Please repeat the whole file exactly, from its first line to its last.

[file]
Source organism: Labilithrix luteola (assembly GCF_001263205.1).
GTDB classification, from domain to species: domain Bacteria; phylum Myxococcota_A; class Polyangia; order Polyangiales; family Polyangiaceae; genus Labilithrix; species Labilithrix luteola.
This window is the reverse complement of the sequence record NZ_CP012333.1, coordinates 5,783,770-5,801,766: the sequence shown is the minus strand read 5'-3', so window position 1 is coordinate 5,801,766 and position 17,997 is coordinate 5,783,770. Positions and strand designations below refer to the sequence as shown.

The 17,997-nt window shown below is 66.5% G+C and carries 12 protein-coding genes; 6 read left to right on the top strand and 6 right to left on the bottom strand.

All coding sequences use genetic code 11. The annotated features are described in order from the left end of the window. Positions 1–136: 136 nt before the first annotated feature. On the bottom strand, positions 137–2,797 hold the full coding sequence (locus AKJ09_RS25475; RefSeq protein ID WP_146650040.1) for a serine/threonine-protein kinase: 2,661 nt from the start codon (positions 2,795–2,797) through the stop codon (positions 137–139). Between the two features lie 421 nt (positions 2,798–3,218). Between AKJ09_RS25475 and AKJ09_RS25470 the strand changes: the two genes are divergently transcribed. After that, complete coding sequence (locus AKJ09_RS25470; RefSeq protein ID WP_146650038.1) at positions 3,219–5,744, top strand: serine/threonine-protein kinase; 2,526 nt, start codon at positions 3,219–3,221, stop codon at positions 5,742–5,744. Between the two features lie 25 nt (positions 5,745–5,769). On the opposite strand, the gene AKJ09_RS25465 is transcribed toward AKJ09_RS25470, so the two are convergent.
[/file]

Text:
Source organism: Labilithrix luteola (assembly GCF_001263205.1).
GTDB classification, from domain to species: domain Bacteria; phylum Myxococcota_A; class Polyangia; order Polyangiales; family Polyangiaceae; genus Labilithrix; species Labilithrix luteola.
This window is the reverse complement of the sequence record NZ_CP012333.1, coordinates 5,783,770-5,801,766: the sequence shown is the minus strand read 5'-3', so window position 1 is coordinate 5,801,766 and position 17,997 is coordinate 5,783,770. Positions and strand designations below refer to the sequence as shown.

The 17,997-nt window shown below is 66.5% G+C and carries 12 protein-coding genes; 6 read left to right on the top strand and 6 right to left on the bottom strand.

All coding sequences use genetic code 11. The annotated features are described in order from the left end of the window. Positions 1–136: 136 nt before the first annotated feature. On the bottom strand, positions 137–2,797 hold the full coding sequence (locus AKJ09_RS25475; RefSeq protein ID WP_146650040.1) for a serine/threonine-protein kinase: 2,661 nt from the start codon (positions 2,795–2,797) through the stop codon (positions 137–139). Between the two features lie 421 nt (positions 2,798–3,218). Between AKJ09_RS25475 and AKJ09_RS25470 the strand changes: the two genes are divergently transcribed. After that, complete coding sequence (locus AKJ09_RS25470; RefSeq protein ID WP_146650038.1) at positions 3,219–5,744, top strand: serine/threonine-protein kinase; 2,526 nt, start codon at positions 3,219–3,221, stop codon at positions 5,742–5,744. Between the two features lie 25 nt (positions 5,745–5,769). On the opposite strand, the gene AKJ09_RS25465 is transcribed toward AKJ09_RS25470, so the two are convergent.